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Castle Pinckney

By September 9, 2014 September 17th, 2014 Around Charleston, Current events

Have you ever been in Charleston harbor? Ever heard of Shutes Folly Island? Chances are you probably haven’t, even if you’re an avid Lowcountry boater. This forgotten island is situated almost right in the center of Charleston harbor and yet its significance and history is somewhat unknown, even to Charlestonians. The most popular and distinguished landmark in Charleston harbor is undeniably Fort Sumter where the infamous first shots of the American Civil War were fired on April 12, 1861. Although Shutes Folly is less than 3 miles from Fort Sumter, it is often overshadowed and considered historically obsolete by many. However, surprisingly Shutes Folly Island actually contains the oldest surviving fort in all of Charleston.

Castle Pinckney in Charleston, South Carolina

Built in 1809, Castle Pinckney represents one of only three surviving American castle-style forts in the United States. Its rounded, brick architecture is reminiscent of French fortifications built in the same era making it a truly unique American fort. As time passed a light beacon was added to the southern side of the fort. In addition, a small hospital and carpenters shop were constructed on the north side as well as a barracks and officers quarters which could accommodate up to 200 soldiers if need be. In 1829 construction began on Fort Sumter, a more robust fortification at the mouth of Charleston harbor which provided a more strategic defensive position. After the addition of Fort Sumter, Castle Pinckney transitioned into more of an auxiliary role in military operations. When the Civil War broke out in 1861 its walls were reinforced and defenses were upgraded to withstand a Union bombardment. Castle Pinckney was then converted into a prison to house captured Union soldiers and served an important role for Confederate defenses.

Castle pinckney

Castle Pinckney

After the Civil War ended in 1865 Castle Pinckney was officially decommissioned as a military post. Its role changed throughout the decades and its ownership was transferred several times between government agencies including the Lighthouse Bureau, Army Corps of Engineers and eventually the National Park Service in 1933. In 1956 the South Carolina State Ports Authority gained jurisdiction of Shutes Folly Island and 11 years later in 1967 a fire broke out on the island destroying a supply warehouse and several outbuildings.

The remains of these structures remain widely unexplored to this day. Large amounts of fill and vegetation have accumulated on the majority of the island including the interior of the castle itself masking its true historical significance. Spring tides and storm surges have also degraded the bases of Castle Pinckney’s walls and remaining structures.  Its marshy lowlands and overgrowth make it difficult to traverse or explore on foot. Adding to the difficulty is that Shutes Folly Island lacks a dock or any type of boat landing to utilize which significantly hampers efforts to do any serious exploring or reconstruction.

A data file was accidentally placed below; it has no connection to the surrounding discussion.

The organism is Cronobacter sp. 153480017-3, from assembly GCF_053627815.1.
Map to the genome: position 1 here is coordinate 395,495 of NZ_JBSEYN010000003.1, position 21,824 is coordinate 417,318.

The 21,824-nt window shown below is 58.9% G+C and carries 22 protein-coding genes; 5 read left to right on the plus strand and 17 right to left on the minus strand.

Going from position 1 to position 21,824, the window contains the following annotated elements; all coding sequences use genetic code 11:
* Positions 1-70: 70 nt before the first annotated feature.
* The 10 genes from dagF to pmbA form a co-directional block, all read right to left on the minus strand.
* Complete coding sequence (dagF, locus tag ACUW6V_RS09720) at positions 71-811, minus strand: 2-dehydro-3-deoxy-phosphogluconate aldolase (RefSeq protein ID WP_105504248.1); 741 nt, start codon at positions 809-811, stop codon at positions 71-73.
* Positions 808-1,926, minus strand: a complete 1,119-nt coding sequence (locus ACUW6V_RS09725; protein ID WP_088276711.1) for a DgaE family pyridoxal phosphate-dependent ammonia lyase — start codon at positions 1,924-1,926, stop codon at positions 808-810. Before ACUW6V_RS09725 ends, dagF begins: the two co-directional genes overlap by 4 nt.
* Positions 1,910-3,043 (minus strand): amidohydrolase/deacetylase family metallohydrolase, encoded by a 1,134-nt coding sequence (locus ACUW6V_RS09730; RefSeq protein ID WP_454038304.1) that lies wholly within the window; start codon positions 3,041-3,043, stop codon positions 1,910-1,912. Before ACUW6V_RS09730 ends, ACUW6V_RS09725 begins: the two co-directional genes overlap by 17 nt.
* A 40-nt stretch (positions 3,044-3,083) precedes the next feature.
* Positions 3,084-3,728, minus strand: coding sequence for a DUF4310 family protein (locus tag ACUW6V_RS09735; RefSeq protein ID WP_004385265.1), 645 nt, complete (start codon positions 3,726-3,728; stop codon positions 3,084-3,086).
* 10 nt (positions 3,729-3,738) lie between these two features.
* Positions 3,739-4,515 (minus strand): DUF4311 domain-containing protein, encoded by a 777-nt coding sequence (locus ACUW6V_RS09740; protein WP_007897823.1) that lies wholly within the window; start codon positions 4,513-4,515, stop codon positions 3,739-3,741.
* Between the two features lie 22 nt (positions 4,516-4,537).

The future of Castle Pinckney is anything but certain. Logistical problems stem from the island’s location in the harbor, lack of a dock access and dense overgrowth. Lack of government funding has also hindered and delayed efforts to move forward in revitalizing this historical site. However, in 2102 the Association of Collegiate Schools of Architecture (ACSA) announced that it would hold a student competition called “Preservation as Provocation: Rethinking Castle Pinckney for the 21st Century”. This competition challenged students to conceptualize ecologically friendly designs to make Castle Pinckney more tourist friendly and educational while still preserving its natural aesthetics, marine wildlife and historical prominence.

Castle Pinckney Conceptualization

Castle Pinckney Preserve Conceptualization. Credit: Michael Gastineau.

 

Castle Pinckney Visitor Pavillion Concept

Castle Pinckney Visitor Pavillion Concept. Credit: Miachel Gastineau

Some of the student conceptualizations are stunning and extremely well thought out. Elevated boardwalks, suspended viewing platforms and smart roofs that collect water for self-sustaining restroom facilities are just some of the advanced ideas that came from the competition which has reignited the revitalization debate. However, these ideas are only conceptualizations and real plans for the future of the Castle Pinkney are still undecided. If you would like to check out more student ideas and artistic conceptualizations for Castle Pinckney check out Castle Pinckney Concepts 

 

(These photos are concept designs created by an architectural student competing in the Association of Collegiate Schools of Architecture competition from 2012-2013 school year. There are no plans currently to restore or alter Castle Pinckney in anyway.)